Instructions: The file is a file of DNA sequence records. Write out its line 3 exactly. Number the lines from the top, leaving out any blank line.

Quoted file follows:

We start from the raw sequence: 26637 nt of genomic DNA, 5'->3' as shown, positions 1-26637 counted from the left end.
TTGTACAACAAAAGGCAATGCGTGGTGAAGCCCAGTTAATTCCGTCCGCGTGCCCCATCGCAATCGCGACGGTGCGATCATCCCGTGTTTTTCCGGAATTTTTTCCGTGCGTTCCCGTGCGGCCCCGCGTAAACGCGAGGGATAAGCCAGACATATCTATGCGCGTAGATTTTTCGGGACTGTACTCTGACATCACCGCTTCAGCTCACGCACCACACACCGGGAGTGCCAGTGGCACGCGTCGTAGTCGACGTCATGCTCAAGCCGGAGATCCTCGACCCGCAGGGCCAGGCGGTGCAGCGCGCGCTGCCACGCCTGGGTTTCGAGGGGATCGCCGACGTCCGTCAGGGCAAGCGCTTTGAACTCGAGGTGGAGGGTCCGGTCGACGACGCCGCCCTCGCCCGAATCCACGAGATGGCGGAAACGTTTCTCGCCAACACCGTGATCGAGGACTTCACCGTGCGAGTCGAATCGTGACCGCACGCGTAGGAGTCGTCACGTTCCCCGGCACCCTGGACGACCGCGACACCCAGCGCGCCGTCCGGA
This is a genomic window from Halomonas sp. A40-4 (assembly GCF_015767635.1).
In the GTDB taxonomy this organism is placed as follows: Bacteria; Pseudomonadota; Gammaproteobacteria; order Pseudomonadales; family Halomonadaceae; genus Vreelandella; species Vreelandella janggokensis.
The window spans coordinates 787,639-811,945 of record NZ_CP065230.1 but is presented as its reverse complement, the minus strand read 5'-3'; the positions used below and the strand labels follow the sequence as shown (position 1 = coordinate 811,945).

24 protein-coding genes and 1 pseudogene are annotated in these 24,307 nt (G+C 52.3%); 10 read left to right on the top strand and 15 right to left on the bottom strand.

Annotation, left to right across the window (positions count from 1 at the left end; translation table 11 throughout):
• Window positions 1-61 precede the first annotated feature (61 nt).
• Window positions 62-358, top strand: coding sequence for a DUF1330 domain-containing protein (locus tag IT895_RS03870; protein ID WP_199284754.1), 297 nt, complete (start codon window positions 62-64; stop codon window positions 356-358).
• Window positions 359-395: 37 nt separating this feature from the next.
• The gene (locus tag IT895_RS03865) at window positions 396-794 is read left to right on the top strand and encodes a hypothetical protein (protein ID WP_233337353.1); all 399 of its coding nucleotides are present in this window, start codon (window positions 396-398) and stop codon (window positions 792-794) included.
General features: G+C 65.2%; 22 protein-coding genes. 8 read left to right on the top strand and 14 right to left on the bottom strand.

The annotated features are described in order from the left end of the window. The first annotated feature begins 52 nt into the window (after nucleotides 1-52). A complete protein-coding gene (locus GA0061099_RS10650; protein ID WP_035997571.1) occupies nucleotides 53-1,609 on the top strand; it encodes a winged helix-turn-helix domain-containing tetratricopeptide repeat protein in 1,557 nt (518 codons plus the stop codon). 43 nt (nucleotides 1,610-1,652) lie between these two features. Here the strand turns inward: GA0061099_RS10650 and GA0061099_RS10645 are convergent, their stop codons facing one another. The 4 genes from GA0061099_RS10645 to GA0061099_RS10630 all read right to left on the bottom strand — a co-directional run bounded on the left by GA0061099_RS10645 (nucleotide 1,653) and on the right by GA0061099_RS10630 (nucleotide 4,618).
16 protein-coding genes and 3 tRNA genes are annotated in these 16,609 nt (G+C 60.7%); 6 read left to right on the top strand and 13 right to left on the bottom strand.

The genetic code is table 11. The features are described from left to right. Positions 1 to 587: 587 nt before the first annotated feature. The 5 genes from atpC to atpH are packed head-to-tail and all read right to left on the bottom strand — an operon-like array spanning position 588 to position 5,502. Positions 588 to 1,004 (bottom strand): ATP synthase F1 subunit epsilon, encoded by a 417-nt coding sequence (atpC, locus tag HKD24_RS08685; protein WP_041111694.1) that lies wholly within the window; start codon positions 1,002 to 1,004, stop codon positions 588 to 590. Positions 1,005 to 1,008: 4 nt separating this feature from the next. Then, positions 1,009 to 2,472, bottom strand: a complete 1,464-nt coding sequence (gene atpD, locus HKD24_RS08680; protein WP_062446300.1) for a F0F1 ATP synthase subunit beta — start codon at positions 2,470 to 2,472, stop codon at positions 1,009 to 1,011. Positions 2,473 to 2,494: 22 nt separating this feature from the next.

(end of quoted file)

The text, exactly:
This is a genomic window from Halomonas sp. A40-4 (assembly GCF_015767635.1).